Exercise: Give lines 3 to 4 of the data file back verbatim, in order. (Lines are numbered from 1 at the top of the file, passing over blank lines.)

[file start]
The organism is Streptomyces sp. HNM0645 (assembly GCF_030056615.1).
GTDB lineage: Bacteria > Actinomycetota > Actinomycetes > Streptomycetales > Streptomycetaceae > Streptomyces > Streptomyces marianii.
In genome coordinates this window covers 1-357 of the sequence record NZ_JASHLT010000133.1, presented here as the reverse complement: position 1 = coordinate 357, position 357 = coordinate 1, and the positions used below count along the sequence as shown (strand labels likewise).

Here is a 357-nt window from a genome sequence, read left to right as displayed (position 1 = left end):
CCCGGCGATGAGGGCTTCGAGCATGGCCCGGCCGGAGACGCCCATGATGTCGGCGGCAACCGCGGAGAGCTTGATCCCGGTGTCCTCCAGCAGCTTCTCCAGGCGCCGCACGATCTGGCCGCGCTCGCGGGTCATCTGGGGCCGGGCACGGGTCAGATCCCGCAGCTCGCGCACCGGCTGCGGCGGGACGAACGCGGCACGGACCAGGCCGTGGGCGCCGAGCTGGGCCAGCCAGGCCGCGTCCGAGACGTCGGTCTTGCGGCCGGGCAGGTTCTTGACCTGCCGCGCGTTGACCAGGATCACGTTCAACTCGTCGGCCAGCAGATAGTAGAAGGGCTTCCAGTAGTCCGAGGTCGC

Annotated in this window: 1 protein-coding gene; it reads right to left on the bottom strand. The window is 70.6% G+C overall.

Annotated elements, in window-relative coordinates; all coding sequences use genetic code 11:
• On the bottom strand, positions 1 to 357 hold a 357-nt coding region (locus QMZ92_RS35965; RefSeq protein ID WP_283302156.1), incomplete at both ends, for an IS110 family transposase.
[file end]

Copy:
In genome coordinates this window covers 1-357 of the sequence record NZ_JASHLT010000133.1, presented here as the reverse complement: position 1 = coordinate 357, position 357 = coordinate 1, and the positions used below count along the sequence as shown (strand labels likewise).

Here is a 357-nt window from a genome sequence, read left to right as displayed (position 1 = left end):